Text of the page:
When Cassini flew by Jupiter en route to Saturn in 2000, it saw what looked like a faint torus of water around Jupiter matching Europa's orbit. Something is definitely coming from the surface; the question is, what? Could the Europan definition of a plume be different from that of Enceladus? Perhaps the "plumes" could be weak outgassing from the moon's interior (Earth's Moon does something similar), or molecules getting knocked off the surface by Jupiter's intense radiation.
"It almost seems like it becomes a religious or philosophical point as to whether there are plumes or not," said Hunter Waite in a recent phone interview. "Whereas the answer is there are plumes—we just don't know how big they are."
Hubble saw about 1,000 kilograms of material per second coming from Europa. MASPEX on Clipper will be able to analyze a mere 1 kilogram of material per second—1,000 times less than Hubble. "We can look at a lot less dramatic features and obtain extremely interesting information," Waite said.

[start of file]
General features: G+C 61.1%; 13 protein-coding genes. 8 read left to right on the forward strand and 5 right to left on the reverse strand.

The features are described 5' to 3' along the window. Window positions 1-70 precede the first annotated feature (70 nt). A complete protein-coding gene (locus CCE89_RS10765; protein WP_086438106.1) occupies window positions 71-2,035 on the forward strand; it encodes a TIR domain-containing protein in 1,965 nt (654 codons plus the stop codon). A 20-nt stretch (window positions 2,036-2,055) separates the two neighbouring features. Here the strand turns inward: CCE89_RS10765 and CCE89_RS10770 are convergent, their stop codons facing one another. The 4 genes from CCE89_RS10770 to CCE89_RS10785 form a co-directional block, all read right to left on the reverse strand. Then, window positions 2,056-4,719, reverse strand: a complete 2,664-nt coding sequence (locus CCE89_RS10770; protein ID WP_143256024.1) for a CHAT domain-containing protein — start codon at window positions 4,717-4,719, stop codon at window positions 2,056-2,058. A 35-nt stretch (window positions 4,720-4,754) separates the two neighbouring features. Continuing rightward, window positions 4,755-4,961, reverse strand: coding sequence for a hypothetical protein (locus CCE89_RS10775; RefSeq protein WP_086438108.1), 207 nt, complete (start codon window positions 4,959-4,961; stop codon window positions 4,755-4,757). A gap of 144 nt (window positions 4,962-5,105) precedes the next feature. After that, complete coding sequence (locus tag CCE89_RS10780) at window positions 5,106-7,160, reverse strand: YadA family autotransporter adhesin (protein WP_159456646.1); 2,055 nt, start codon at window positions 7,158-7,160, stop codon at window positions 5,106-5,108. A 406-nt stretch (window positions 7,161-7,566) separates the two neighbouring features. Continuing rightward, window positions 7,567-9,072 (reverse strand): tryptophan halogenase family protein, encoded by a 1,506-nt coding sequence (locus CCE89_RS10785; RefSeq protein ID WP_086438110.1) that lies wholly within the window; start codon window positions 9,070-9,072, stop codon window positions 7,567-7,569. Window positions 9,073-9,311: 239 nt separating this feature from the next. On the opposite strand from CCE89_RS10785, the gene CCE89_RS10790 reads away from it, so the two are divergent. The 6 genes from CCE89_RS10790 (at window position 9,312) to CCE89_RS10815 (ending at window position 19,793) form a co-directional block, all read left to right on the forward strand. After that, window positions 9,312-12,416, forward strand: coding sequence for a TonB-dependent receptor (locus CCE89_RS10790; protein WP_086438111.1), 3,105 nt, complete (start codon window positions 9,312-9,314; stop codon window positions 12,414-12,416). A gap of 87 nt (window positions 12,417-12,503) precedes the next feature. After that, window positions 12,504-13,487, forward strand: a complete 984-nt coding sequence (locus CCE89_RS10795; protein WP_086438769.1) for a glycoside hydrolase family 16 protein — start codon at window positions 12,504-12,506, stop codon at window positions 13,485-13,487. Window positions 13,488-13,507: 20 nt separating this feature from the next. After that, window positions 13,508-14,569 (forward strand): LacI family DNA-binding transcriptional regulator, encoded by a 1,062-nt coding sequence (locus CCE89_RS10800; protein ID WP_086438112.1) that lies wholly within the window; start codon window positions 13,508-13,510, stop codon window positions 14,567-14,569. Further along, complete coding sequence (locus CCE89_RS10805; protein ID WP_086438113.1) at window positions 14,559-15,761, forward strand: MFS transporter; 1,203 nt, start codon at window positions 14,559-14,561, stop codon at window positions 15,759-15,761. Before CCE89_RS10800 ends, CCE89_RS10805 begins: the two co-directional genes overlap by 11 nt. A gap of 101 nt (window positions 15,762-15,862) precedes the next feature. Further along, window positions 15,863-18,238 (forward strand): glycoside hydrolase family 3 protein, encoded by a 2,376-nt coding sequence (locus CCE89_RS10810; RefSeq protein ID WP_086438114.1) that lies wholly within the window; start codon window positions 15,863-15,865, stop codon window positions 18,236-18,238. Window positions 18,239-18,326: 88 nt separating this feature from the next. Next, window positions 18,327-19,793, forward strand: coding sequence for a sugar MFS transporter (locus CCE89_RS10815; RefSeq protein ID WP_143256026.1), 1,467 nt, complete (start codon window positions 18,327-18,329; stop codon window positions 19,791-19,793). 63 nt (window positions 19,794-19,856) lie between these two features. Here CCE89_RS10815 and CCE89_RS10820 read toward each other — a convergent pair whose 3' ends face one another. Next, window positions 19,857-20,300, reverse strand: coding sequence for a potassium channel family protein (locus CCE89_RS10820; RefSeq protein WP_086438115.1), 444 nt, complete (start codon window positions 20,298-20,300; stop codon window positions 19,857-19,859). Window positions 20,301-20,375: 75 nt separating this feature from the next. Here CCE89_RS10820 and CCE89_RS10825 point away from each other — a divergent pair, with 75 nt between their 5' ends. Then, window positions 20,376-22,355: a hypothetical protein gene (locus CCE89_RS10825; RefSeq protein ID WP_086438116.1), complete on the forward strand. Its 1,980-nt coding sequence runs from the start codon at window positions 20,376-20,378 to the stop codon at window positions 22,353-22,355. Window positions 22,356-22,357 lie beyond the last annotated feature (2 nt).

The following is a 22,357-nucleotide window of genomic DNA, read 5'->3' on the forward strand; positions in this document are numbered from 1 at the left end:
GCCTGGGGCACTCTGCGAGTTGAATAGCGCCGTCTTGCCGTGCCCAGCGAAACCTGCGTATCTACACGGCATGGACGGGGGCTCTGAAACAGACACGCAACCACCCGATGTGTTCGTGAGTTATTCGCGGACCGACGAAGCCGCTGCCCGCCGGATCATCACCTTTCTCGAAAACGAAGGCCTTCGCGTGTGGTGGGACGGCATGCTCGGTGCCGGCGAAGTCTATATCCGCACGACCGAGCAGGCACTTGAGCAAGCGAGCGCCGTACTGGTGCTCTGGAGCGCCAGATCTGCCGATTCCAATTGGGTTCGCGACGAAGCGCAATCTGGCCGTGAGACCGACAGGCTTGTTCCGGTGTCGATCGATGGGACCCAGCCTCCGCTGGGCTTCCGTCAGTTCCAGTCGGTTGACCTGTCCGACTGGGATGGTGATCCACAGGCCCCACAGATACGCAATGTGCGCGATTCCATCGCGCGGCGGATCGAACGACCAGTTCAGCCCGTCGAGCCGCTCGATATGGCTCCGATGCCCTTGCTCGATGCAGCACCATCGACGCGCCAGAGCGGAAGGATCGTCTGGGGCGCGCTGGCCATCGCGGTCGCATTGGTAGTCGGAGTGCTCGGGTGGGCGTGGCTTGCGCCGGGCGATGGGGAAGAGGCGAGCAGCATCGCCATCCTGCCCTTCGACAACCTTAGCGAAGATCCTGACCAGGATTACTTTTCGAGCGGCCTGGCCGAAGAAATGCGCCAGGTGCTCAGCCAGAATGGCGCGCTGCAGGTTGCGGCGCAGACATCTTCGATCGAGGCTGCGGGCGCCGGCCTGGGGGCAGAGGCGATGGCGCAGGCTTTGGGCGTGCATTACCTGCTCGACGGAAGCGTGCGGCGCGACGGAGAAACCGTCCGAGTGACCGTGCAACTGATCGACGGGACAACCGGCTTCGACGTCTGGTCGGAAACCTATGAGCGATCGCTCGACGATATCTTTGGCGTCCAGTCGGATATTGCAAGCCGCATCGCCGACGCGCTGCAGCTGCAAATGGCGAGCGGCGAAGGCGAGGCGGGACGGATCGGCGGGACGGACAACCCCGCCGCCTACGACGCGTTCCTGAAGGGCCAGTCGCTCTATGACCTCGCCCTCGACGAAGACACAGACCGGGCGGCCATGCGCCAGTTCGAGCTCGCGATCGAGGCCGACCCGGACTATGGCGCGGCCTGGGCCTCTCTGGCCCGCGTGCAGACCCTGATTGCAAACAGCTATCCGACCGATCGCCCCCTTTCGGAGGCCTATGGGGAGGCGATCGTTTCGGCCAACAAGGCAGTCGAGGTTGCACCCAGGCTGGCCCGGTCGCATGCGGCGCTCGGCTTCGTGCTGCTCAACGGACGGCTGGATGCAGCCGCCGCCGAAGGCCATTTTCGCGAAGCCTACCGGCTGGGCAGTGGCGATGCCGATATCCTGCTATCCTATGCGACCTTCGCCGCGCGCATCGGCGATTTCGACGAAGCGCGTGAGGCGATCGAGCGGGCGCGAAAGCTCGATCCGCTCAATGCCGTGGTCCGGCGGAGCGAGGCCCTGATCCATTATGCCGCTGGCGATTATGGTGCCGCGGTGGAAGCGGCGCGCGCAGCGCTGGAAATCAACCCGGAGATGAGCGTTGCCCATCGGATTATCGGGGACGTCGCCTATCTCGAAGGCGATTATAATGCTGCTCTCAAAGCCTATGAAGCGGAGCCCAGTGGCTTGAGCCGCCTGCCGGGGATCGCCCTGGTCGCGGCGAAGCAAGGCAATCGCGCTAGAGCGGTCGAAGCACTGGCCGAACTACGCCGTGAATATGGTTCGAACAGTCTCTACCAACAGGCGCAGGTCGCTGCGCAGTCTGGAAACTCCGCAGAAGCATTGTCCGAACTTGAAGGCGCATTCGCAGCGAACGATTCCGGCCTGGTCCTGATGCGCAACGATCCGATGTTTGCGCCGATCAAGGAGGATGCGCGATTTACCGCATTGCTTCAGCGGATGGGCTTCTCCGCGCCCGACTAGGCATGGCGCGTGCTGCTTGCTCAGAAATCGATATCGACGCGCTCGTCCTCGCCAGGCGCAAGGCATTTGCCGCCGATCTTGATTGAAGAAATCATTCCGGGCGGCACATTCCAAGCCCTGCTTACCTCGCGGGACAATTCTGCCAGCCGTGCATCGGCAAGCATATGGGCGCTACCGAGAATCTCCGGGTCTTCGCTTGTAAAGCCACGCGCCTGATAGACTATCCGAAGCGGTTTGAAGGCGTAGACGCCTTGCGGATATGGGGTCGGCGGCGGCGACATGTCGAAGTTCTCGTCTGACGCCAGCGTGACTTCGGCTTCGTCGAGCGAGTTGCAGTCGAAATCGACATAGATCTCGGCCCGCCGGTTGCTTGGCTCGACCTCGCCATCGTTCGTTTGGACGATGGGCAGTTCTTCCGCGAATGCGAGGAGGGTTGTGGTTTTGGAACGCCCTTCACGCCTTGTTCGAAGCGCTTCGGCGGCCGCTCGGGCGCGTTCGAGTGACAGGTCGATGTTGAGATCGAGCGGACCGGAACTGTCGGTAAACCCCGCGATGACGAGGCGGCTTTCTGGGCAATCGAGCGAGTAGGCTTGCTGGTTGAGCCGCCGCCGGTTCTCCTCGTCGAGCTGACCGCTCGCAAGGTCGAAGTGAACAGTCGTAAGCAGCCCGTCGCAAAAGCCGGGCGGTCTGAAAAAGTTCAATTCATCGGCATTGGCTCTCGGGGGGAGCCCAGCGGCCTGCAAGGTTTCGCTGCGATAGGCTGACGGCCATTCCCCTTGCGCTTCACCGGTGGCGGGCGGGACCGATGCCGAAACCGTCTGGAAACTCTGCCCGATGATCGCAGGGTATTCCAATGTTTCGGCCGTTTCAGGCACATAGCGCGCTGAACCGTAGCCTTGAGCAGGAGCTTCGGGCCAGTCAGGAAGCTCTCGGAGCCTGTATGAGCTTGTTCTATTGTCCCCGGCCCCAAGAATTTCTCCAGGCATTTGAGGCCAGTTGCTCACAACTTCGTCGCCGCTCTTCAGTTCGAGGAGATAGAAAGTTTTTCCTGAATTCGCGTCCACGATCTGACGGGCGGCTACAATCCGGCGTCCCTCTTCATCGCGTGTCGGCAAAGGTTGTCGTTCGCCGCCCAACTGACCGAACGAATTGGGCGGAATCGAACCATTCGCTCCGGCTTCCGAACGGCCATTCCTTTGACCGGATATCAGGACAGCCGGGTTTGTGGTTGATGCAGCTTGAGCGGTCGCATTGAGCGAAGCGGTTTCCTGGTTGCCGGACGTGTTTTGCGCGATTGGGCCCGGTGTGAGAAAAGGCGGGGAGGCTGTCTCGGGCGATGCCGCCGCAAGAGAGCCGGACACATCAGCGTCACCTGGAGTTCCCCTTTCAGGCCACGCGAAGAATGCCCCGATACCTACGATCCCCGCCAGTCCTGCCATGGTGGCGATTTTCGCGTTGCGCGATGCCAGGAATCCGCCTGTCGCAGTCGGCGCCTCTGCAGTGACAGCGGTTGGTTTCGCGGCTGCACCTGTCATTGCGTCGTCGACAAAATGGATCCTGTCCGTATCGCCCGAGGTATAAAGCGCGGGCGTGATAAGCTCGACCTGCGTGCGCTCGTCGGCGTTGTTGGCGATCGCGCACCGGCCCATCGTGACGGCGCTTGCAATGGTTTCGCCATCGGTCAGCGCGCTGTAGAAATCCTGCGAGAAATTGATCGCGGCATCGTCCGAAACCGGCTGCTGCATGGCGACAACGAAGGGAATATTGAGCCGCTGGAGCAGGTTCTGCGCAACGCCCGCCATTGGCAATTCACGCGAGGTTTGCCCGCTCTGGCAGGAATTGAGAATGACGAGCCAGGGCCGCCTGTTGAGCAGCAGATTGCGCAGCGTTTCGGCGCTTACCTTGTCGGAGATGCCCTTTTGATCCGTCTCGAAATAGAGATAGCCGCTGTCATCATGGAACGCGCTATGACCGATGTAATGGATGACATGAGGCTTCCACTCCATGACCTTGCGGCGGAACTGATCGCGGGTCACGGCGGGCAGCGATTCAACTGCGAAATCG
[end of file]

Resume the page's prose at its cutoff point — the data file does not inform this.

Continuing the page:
In the unlikely event MASPEX doesn't get to sniff anything plume-like, there's still probably ocean samples getting knocked off the moon's surface. Europa is littered with cracks and fissures where water and other compounds may ooze onto the surface. Jupiter's radiation splits that water apart, turning minerals and possibly organics dissolved in the water rust-colored, while also blasting some of them into space.